We have a personal interest in this because, by and large, people who read newspapers vote. Eighty-six percent of voters who cast ballots in the last local election read newspapers in print or online, with levels of engagement consistent among voters identifying as Republican, Democratic or independent, according to a 2012 Editor & Publisher study; engagement remains high even among young voters, with 79 percent reading newspapers in print or online.

With school and library elections on May 21, and primaries on June 25, our opinion pages in recent weeks have been packed with varied viewpoints from engaged citizens. We rarely get letters to the editor from young people, but last week, among 30, we got two.

One was from a 9-year-old who wishes he could vote. Henry Rivas wrote to urge those who can to approve an expanded Guilderland library. “If you are looking for a place to read or play board games, there is hardly any place to sit,” he wrote. “And also, even though I am only 9 years old, in a couple of years I’ll be a teenager and want to hang out in the teen section, but right now the teen section only has a few couches and pillows. I think teenagers need a bigger place to read or hang out and use their computers.”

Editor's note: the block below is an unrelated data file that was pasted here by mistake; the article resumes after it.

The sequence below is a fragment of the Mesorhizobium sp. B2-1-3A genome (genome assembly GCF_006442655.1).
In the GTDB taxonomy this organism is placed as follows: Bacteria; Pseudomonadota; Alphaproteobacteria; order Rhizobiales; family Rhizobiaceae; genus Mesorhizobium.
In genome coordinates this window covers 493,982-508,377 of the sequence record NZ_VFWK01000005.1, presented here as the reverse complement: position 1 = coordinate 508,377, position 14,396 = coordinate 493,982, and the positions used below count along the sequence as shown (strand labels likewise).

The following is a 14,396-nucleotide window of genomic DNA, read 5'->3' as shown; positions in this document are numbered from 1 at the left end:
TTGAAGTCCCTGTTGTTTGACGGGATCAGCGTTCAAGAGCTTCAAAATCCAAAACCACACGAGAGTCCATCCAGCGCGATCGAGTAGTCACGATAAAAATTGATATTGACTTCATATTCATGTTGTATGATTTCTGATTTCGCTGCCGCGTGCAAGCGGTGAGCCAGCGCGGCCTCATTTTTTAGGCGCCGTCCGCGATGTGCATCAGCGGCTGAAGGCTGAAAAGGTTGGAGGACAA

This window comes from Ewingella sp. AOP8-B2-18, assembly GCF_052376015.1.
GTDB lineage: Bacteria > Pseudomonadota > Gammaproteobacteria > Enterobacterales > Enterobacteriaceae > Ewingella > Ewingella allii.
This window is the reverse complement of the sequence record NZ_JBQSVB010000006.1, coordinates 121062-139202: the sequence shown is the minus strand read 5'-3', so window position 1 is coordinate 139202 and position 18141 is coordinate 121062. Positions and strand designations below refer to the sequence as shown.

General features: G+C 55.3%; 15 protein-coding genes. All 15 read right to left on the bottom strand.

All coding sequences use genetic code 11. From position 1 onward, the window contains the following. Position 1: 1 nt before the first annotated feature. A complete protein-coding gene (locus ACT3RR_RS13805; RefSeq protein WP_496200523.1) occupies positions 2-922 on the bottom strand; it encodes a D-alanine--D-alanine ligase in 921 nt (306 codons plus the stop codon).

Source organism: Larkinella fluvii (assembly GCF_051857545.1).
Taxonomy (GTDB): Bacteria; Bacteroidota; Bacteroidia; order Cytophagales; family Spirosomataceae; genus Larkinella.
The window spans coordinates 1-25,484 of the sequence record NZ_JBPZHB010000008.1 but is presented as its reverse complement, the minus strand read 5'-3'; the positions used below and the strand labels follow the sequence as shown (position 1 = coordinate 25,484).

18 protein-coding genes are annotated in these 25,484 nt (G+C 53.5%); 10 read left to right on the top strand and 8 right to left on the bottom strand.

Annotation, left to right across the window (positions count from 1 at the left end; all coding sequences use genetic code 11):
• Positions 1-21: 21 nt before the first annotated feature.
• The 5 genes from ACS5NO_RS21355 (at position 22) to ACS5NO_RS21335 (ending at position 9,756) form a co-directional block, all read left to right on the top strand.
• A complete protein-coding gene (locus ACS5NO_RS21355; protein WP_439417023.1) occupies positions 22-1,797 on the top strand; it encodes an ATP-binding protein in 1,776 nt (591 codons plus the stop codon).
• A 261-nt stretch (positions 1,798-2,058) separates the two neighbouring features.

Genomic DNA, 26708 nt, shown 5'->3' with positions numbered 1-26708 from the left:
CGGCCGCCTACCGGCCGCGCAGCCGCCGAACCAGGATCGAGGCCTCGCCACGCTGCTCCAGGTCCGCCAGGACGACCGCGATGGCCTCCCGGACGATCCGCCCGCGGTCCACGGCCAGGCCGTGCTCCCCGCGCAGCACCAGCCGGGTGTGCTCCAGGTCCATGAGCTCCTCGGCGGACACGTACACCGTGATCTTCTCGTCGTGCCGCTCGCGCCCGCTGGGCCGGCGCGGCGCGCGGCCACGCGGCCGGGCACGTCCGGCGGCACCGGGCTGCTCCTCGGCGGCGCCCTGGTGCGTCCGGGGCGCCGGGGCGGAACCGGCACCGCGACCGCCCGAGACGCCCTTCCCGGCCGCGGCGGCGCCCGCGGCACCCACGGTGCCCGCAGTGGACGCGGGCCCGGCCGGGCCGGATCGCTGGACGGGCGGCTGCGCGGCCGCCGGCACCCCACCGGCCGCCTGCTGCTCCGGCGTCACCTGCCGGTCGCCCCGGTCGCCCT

We also got a letter from a University at Albany senior, Brendan Cushing, endorsing a candidate for the county legislature. Cushing, the team leader of [email protected], wrote: “Students and youth are the largest demographic of voters in this country, and yet we are plagued with the lowest levels of electoral participation, more so than any other demographic bloc. Why is that?”